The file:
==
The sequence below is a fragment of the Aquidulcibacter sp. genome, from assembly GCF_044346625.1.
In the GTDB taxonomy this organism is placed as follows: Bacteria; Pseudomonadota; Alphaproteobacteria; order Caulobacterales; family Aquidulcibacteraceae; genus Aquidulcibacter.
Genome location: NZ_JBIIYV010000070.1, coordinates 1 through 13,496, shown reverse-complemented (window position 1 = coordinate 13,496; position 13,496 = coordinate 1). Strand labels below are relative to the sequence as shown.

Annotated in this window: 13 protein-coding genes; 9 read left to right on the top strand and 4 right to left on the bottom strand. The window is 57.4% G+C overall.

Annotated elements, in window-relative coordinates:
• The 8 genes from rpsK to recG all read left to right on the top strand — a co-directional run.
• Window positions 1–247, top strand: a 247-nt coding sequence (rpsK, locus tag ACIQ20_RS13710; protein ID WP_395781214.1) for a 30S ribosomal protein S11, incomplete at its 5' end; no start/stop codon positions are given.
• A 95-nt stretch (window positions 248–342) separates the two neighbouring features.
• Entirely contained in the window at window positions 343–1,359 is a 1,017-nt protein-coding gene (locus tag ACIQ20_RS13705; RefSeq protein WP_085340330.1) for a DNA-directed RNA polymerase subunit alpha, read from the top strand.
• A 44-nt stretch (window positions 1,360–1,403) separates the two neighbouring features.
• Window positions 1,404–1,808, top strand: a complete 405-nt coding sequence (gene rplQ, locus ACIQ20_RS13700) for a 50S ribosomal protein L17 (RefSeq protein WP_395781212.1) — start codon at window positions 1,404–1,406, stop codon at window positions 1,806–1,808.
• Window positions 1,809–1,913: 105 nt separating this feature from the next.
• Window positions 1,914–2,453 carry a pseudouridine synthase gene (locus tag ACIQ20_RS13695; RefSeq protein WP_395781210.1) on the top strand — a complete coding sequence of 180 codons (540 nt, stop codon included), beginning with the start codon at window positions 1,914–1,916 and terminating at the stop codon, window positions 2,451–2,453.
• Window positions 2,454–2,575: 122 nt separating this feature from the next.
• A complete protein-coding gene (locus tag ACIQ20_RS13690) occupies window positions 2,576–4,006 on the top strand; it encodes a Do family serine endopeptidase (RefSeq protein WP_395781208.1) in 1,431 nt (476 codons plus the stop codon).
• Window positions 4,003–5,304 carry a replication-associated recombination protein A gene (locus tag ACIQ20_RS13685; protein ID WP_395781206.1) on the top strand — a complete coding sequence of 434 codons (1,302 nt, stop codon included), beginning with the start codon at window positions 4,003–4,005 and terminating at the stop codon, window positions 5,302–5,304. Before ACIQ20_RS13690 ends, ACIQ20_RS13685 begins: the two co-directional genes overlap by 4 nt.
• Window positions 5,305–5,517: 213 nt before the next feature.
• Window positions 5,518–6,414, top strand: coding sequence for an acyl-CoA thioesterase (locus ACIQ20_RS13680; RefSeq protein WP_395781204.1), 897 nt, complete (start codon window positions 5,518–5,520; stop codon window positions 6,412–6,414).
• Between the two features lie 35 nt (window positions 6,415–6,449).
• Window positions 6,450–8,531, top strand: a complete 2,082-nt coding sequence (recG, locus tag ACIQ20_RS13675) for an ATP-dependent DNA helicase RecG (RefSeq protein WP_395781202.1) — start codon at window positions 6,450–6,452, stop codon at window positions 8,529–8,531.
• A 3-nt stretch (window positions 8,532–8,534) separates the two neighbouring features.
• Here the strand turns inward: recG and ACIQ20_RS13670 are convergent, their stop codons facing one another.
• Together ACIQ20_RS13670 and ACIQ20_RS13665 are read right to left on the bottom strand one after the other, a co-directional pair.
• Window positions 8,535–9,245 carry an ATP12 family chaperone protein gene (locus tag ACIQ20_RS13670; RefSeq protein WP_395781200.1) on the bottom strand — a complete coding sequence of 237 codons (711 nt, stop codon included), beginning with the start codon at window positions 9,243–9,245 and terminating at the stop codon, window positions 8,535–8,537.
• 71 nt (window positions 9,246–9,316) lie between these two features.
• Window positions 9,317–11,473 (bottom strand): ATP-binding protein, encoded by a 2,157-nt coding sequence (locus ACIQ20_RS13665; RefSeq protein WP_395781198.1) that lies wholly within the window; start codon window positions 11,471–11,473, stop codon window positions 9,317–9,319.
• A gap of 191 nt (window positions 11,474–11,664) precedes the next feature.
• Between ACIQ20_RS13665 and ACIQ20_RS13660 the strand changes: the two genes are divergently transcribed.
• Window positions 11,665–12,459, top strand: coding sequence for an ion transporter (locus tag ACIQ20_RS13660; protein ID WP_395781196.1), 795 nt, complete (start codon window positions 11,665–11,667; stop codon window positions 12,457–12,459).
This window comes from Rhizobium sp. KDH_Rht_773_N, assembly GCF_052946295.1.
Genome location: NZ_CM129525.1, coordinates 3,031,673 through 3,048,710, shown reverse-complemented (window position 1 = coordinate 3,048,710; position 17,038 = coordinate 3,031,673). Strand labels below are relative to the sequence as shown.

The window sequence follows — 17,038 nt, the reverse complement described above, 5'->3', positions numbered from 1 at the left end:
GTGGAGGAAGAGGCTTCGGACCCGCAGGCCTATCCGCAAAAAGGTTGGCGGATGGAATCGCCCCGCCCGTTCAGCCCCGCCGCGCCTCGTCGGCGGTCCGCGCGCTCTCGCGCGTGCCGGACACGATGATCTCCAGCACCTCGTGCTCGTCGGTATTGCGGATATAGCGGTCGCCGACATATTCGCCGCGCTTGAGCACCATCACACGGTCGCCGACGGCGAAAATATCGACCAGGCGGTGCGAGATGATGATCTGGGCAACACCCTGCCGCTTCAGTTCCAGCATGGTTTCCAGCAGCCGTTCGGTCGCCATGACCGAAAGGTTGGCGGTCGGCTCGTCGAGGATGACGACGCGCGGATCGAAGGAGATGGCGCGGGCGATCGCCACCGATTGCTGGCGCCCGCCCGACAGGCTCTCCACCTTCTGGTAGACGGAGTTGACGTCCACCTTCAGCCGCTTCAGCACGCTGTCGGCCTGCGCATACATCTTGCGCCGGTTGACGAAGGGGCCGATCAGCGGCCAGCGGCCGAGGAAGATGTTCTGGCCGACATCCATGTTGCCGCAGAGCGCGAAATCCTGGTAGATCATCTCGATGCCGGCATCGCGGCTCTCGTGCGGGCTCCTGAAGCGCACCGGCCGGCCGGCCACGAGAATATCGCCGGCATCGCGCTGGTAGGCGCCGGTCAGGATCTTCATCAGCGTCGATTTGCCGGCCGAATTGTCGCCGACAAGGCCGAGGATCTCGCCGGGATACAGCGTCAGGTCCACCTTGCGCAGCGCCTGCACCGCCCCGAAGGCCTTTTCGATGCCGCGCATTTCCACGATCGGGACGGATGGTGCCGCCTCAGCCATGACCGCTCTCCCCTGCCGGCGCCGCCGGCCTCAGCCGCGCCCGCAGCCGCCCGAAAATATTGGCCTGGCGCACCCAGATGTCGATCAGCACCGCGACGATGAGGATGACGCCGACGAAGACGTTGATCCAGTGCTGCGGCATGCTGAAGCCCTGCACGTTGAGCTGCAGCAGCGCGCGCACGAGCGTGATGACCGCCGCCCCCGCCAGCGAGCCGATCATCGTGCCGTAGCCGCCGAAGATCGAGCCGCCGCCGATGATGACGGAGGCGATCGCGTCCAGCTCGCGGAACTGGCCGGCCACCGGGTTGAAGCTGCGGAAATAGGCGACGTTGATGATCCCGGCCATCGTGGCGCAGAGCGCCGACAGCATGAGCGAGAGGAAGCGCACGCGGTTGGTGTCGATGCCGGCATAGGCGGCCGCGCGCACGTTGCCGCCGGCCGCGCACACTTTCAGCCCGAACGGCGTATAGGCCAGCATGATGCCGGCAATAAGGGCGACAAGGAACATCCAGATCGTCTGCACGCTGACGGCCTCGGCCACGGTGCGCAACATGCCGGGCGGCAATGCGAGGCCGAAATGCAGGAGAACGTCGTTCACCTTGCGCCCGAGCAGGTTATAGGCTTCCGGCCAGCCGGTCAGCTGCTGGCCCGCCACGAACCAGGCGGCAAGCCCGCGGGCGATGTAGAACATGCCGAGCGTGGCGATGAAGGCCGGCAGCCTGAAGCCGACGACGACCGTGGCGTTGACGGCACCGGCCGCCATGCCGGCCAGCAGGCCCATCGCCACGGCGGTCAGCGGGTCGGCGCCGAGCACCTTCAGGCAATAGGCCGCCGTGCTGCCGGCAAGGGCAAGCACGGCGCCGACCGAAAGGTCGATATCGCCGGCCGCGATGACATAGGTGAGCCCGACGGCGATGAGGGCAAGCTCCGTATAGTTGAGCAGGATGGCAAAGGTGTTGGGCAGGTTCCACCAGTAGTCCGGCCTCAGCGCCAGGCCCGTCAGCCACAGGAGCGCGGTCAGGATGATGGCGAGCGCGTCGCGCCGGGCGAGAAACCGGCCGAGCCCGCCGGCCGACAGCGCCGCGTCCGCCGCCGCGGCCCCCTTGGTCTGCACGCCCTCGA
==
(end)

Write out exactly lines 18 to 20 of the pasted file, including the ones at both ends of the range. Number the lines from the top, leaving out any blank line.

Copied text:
• Window positions 5,518–6,414, top strand: coding sequence for an acyl-CoA thioesterase (locus ACIQ20_RS13680; RefSeq protein WP_395781204.1), 897 nt, complete (start codon window positions 5,518–5,520; stop codon window positions 6,412–6,414).
• Between the two features lie 35 nt (window positions 6,415–6,449).
• Window positions 6,450–8,531, top strand: a complete 2,082-nt coding sequence (recG, locus tag ACIQ20_RS13675) for an ATP-dependent DNA helicase RecG (RefSeq protein WP_395781202.1) — start codon at window positions 6,450–6,452, stop codon at window positions 8,529–8,531.